These 7 Guiding Principles to business growth have been developed through my 20 years of experience in working with thousands of organisations. Their purpose is to stimulate your thinking about the critical challenges and opportunities in growing your business and how you can avoid some of the errors that might otherwise stifle your growth potential or, worse, derail your ambitions.
As you read through these Seven Guiding Principles, score the current performance of your business against each on a scale of 1–10. How does your business shape up? (more…)
The craft business boom of the last decade has brought plentiful opportunities for businesses and customers alike.
For entrepreneurs involved, however, managing growth and expansion while retaining the original values and quality that initially propels a business to success can sometimes be easier said than done.
Growing and scaling a craft business presents unique challenges but offers unmissable opportunities and rewards. So to help craft business owners understand how to successfully grow their enterprise without compromising on their principles, we asked Jeremy Torz, Co-founder of Union Hand-Roasted Coffee to share his insight and experiences;
If you can create a culture of learning, not blaming, in your business, you are more likely to see your business grow and flourish.
If you allow a blame culture to take hold in a business, staff will tend to hide, or even cover up, any mistakes. This attitude can often compound problems further. On the other hand, a learning culture encourages errors to be highlighted so everybody can learn lessons from them.
To help explain the benefits a learning culture brings to your business, and how you can instil such behaviour in your team, we asked Justin Hughes, author of The Business of Excellence: Building high-performance teams and organisations to share his experiences and to explore a few of the key issues around a learning culture; (more…)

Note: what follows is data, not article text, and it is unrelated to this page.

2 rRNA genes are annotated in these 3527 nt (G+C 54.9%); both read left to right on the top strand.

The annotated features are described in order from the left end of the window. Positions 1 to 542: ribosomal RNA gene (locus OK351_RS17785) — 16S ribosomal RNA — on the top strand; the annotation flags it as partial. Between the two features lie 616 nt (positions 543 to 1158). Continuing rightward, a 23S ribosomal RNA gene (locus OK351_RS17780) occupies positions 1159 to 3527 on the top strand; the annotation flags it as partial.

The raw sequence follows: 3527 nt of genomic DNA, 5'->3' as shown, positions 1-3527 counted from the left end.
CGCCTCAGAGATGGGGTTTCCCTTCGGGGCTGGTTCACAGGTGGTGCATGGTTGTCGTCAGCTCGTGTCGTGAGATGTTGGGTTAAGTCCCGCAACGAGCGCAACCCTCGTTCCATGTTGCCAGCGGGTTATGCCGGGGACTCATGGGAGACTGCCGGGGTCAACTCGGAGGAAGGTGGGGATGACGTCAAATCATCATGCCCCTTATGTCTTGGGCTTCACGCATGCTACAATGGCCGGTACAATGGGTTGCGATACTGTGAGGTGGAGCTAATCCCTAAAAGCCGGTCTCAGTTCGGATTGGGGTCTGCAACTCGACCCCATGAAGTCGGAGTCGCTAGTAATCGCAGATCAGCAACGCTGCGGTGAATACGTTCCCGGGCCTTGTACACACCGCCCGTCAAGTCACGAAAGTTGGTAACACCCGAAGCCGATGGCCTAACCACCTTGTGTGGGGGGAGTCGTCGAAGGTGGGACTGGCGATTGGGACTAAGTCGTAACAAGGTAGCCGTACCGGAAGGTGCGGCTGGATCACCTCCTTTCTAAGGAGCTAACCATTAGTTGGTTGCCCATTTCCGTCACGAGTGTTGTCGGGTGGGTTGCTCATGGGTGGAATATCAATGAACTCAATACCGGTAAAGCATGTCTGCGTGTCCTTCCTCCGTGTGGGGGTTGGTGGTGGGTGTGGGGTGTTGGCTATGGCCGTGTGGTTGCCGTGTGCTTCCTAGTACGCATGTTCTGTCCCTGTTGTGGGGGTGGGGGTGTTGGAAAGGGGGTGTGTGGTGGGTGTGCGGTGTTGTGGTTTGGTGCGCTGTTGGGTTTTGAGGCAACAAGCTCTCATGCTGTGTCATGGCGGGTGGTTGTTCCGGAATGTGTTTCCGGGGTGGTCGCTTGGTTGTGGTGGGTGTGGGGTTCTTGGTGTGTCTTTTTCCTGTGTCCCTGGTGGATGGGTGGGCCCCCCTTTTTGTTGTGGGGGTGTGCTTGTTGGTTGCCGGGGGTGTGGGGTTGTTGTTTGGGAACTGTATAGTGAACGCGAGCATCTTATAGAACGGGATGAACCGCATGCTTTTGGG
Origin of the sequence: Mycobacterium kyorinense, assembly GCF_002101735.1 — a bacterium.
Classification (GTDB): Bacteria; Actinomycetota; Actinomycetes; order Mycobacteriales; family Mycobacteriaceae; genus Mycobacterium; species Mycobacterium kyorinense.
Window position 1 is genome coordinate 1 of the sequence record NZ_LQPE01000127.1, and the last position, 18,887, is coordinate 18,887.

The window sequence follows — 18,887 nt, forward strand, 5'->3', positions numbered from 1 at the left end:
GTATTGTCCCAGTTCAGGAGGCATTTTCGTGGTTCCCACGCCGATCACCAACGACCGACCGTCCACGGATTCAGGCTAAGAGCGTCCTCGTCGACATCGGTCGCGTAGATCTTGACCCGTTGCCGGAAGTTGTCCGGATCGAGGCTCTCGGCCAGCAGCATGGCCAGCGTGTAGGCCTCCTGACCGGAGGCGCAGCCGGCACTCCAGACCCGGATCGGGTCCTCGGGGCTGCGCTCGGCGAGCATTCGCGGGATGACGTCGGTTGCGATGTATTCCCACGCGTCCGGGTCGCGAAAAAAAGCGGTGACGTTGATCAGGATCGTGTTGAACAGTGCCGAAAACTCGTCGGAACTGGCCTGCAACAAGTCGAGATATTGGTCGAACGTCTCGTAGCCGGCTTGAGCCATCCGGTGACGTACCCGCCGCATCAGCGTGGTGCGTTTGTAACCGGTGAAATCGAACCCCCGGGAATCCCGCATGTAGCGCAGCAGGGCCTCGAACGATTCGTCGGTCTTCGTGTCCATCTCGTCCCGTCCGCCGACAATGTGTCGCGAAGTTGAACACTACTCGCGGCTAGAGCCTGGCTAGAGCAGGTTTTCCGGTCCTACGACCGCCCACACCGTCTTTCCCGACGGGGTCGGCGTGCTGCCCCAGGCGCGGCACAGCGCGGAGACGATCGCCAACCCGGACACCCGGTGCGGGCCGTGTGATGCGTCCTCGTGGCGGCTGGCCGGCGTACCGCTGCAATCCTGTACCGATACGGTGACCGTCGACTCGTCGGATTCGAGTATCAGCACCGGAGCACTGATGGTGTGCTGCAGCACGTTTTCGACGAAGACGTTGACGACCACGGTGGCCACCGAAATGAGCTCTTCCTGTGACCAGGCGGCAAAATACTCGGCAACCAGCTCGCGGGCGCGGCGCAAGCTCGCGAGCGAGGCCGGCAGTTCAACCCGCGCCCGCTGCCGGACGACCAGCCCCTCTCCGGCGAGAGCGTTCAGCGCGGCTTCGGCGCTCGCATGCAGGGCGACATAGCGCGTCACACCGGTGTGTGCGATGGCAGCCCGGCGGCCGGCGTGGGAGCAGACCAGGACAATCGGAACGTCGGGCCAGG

If you are running a successful business, the prospect of replicating that success throughout the country, with a team of crack managers at the helm can seem very attractive, but franchising is hard work, and lots of planning is required to ensure it is a success.
You’ve established a company, it’s successful, and everything is running smoothly. Congratulations, that’s a fantastic feat. But…
… at some point every company will find that its growth has plateaued. Although things are stable, stimulating growth becomes an issue and the company isn’t climbing to the next level.
When this happens to you, do not panic, take these five steps and you’ll kick-start your business growth strategy.
If you want your business to grow, it will mean employing more people. And to give those new members of staff the best chance of helping you break through to a whole new level of sales and productivity, it’s important to set up systems.
These systems need to be scaleable, understandable, and effective. Don’t charge ahead and introduce systems blindly as you may find they are largely ineffectual, doing little, if anything to boost your company’s performance.
To construct clear, simple, effective systems. that will optimise your output, you need a foundational knowledge of the three basic layers of systems. Shweta Jhajharia, of The London Coaching Group explains;
Whether you have just launched your new start-up, or are the owner of an existing business, to be successful you need to make the best use of your valuable time.
With so many different aspects of the business to think about, and a host of demands on their time, it’s easy for small business owners to become too busy to get the really important things done.
To make sure you don’t get sucked into this trap, author Martin Gladdish, reveals some simple tips and tricks to show how you can build your business in 90 minutes a day.
Business growth can be characterised in several ways – sales, profit, employees…. and looking to make the business scalable and capable of achieving sustainable profitable growth is a fully understandable objective.
However, whichever way you look at it, the underlying driver is likely to be that the founder wants to look beyond funding his or her lifestyle and start seeking value creation. (more…)